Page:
Dog sitting is a big responsibility! Whether you visit someone else’s house or you board a pup at your place of residence, you need to know how to become the best dog sitter possible if you want to get repeat business (and you want to enjoy your time with your new furry friend).
Not sure where to start? Let’s take a look at six key tips you can keep in mind the next time you dog sit for neighbors, friends and family members, or for anyone else.
Keep Notes and Do Research
To be a great dog sitter from start to finish, keep detailed notes and do lots of research on the breeds you plan to watch. For example, if someone wants you to dog sit for a Chihuahua, you need to know:
- How the Chihuahua eats and what kind of dog bowls they use (and whether the owner will provide a dog bowl)
- What the Chihuahua needs in terms of exercise
- What you can expect the Chihuahua to do while the owner is gone
- And more
If you do lots of research, you’ll be prepared for practically any pet behavior: a major advantage during your dog sitting session!
Meet the Pet Before You’re Scheduled
Of course, you’ll also want to meet the dog you will watch before the scheduled dog sitting date arrives. This has a few major advantages:
- It allows you and the dog to size each other up, which will make the dog more comfortable when you finally watch them
- It ensures there won’t be any problems with the arrangement before the owners take off
This is more important with really finicky or potentially anxious dogs, but it’s a good practice to keep in mind no matter who you choose to dog sit for.
Keep Your House Pet-Proof
If you bring dogs to your home, remember to keep it pet-proof at all times! That means:
- Keeping dishes out of reach of dogs – make sure they can only reach their dog bowls at any point!
- Putting up baby gates to prevent dogs from investigating off-limits areas
- Not leaving the doors open so the dogs can’t go outside without supervision
You should also make sure there aren’t any small objects, like toys or decorations, that your dog guests might accidentally chew up or ingest. A little preparation goes a long way toward ensuring a smooth dog sitting session!
Have the Right Supplies
Naturally, you should ensure you have plenty of supplies on hand so you can be the best dog sitter possible. The right tools can help you provide a comfortable experience for your chaperoned pups, plus provide more peace of mind for their owners.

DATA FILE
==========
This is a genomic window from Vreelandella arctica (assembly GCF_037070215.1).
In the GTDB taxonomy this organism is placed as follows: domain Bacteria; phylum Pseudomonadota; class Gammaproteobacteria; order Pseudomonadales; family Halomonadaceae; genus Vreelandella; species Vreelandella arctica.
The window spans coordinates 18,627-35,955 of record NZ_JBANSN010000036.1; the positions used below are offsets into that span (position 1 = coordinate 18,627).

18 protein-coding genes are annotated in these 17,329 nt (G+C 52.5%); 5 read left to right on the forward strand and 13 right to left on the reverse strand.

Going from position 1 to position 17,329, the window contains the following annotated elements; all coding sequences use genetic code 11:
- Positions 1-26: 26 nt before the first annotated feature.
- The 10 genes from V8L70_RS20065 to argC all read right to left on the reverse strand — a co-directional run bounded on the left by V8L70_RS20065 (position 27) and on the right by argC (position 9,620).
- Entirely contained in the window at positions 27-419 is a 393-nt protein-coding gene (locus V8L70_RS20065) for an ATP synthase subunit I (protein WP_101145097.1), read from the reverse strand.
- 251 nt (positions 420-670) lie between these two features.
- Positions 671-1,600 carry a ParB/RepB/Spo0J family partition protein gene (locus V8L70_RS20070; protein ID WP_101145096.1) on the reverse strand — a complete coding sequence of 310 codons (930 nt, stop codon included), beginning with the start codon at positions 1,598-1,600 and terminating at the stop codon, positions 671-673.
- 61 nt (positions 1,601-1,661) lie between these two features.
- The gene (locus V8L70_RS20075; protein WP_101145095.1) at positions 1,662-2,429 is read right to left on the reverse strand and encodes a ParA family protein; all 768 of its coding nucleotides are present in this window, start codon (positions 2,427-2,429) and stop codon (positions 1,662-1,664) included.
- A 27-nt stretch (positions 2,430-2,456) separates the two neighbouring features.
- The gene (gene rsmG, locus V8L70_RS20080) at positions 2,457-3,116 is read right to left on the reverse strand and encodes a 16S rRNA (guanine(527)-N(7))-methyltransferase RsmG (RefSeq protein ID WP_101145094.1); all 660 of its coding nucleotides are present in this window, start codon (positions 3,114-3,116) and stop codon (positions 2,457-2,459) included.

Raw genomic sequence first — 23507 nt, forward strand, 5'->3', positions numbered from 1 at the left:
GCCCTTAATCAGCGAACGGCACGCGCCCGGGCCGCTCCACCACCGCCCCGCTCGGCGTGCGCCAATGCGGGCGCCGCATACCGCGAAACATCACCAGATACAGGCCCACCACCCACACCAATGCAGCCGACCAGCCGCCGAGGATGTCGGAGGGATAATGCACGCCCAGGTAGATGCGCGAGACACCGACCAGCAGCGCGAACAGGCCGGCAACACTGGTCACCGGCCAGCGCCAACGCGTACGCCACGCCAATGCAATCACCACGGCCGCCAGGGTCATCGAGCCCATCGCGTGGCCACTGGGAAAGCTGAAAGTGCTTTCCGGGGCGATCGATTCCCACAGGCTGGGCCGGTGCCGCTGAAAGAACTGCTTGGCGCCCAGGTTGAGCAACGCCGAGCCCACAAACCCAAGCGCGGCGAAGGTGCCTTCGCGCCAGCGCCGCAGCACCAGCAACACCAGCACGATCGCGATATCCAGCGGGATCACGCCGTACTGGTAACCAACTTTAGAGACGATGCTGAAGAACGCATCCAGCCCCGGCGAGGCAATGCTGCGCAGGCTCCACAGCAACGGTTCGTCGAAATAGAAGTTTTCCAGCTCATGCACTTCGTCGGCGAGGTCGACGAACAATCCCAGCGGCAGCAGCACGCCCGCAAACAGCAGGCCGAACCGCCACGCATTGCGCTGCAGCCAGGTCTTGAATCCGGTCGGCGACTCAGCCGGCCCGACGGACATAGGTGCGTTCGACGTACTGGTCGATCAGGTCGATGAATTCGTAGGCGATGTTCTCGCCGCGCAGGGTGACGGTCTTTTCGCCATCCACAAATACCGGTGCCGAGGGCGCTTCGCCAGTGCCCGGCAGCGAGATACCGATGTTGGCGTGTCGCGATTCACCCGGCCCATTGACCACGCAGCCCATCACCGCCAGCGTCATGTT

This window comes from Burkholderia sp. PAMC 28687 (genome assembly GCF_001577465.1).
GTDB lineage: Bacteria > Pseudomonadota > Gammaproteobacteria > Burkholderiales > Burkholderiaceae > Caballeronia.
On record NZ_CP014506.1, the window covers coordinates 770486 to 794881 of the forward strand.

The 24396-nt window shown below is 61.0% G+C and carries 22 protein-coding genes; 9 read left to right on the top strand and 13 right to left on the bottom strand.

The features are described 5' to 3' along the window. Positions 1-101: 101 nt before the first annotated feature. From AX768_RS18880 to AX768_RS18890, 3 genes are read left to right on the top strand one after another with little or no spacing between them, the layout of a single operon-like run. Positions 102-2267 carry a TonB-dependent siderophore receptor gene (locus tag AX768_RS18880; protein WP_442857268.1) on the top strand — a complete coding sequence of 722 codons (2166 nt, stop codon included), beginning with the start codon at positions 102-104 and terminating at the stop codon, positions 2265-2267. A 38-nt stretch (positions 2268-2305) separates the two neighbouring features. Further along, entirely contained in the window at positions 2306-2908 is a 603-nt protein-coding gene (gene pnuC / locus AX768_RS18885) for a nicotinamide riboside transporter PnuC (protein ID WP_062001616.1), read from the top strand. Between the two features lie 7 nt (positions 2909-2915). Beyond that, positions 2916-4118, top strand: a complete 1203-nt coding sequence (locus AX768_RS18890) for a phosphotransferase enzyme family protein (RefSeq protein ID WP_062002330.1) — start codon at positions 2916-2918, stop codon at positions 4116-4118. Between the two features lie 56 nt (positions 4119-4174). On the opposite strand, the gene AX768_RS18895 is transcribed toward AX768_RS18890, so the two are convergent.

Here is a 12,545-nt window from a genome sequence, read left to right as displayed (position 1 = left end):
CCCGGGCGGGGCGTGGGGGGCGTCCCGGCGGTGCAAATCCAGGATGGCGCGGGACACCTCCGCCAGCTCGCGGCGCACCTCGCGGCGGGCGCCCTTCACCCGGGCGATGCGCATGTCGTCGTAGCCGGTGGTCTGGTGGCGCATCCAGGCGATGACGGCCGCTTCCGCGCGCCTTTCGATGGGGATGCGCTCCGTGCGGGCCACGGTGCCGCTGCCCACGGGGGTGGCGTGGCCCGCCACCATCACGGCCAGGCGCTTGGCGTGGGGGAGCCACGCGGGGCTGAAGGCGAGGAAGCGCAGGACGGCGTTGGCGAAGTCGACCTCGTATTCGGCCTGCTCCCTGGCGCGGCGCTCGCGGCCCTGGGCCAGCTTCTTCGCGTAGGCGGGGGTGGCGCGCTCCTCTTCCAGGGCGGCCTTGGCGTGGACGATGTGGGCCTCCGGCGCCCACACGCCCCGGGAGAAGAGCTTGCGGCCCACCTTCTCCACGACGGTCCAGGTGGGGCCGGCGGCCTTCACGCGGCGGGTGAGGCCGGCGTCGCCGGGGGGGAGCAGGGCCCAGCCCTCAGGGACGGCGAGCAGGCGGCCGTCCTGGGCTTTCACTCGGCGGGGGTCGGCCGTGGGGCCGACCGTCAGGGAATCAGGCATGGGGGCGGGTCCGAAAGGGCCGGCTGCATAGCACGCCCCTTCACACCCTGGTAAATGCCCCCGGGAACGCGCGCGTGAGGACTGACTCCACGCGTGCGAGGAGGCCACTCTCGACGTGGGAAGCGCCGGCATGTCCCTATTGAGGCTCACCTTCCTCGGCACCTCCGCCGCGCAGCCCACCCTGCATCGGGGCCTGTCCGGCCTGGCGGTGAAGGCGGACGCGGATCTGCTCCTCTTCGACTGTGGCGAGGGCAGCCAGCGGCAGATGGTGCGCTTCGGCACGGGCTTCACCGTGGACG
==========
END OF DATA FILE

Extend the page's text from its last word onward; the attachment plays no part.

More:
For example, having a good dog bowl is important if you dog sit for a ravenous eater. You might consider looking into dog bowls with mazes or puzzles the dog has to solve so they don’t overeat and give themselves a stomachache.
Alternatively, you can use the dog bowls that your clients provide for you. When in doubt, use the equipment that a client offers – it’s convenient for you and more comforting for the dog you are watching, as they’ll be pleased to eat out of the same dog bowl they are used to at home.
No matter who you choose to dog sit for, you should plan to communicate with them regularly. Aim to give them daily updates at a bare minimum, although some dog owners may prefer that you update them every few hours (this is more common for older dogs whose health is a little more in question).
If you use a dog sitting app like Rover, you can easily do this via the mobile platform itself. Otherwise, you’ll need to be prepared to take regular pictures and write text message updates for the parents of the pets you choose to dog sit.
Stick to a Schedule
Lastly, figure out what your guests’ schedules are and try to stick to them. For instance, if you are dog sitting a Pomeranian and they usually go to bed at 8 PM, try to keep to that schedule and bring them to bed around that time.
Dogs do best when they have stable schedules they can anticipate. That’s doubly true when they aren’t with their normal parents! By sticking to a schedule, the entire experience will be more comfortable for you, the pups you are dog sitting, and the parents of those pups – everyone wins!
Ultimately, being the best dog sitter means taking care to plan your visit, doing plenty of research, and not jumping in without prep work. But if you do the right prep work, you’ll be able to board or visit any dog you like and have a great time no matter the circumstances.
Photo by Adam Griffith on Unsplash
this is an ad space